The Cuitlahuac Monument is at the southern end of the Cuitlahuac Macroplaza in the Historic Center of Izapalapa. The last lord of Iztapalapa, the giant figure is positioned above an eight-sided pedestal. Each side engraved with one of the names of the tradional eight barrios of ancient Iztapalapa. The work is the crown jewel of the Macroplaza which serves as a civic plaza and center for the entire alacaldía.
An honorific form of Cuitlahuac’s name, “Cuitlahuatzin” is often applied to this monument. He was the 10th Huey Tlatoani (emperor) of Tenochtitlan for 80 days during 1520. But his maternal grandfather, with the same name, had been the ruler of Iztapalapa. Cuitlahuac began his political career in the same position.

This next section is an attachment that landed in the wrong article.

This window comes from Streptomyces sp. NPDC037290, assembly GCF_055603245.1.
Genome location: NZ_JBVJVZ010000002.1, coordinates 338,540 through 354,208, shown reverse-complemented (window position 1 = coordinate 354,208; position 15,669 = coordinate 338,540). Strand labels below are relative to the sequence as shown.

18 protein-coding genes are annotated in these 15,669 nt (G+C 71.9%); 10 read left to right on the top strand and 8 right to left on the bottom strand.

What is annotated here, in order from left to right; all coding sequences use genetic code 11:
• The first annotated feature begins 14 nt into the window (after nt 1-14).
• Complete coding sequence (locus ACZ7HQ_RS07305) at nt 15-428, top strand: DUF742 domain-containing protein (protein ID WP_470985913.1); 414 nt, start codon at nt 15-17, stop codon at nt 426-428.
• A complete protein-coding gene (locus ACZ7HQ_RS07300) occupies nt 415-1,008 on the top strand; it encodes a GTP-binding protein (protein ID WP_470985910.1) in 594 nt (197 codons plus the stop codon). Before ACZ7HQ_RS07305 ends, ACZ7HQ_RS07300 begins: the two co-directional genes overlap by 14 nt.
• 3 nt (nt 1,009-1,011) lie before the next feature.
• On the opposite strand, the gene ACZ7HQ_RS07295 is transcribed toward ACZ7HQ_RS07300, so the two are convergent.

Following the death of Moctezuma II in 1520, Cuitlahuac led the resistance to the Spanish and Tlaxcalteca invasion. For this reason he is honored, especially in Iztapalapa, to this day. He became the penultimate Huey Tlatoani only upon the flight of the Spanish from Tenochtitlan on the Victorious Night of June 30, 1520. Cuauhtemoc assumed the position as the final Huey Tlatoani upon the death of Cuitlahuac in September of 1520.
The Iztapalapa we know today descended from a colonial-era town called Iztapalapa de Cuitláhuac.
Another enormous park in Iztapalapa is named for the same ancient ruler. It shouldn’t be confused with the plaza and monument in the Historic Center.
Metro Iztapalapa is about a 5-minute walk from the south end of the plaza where the Cuitlahuac Monument stands.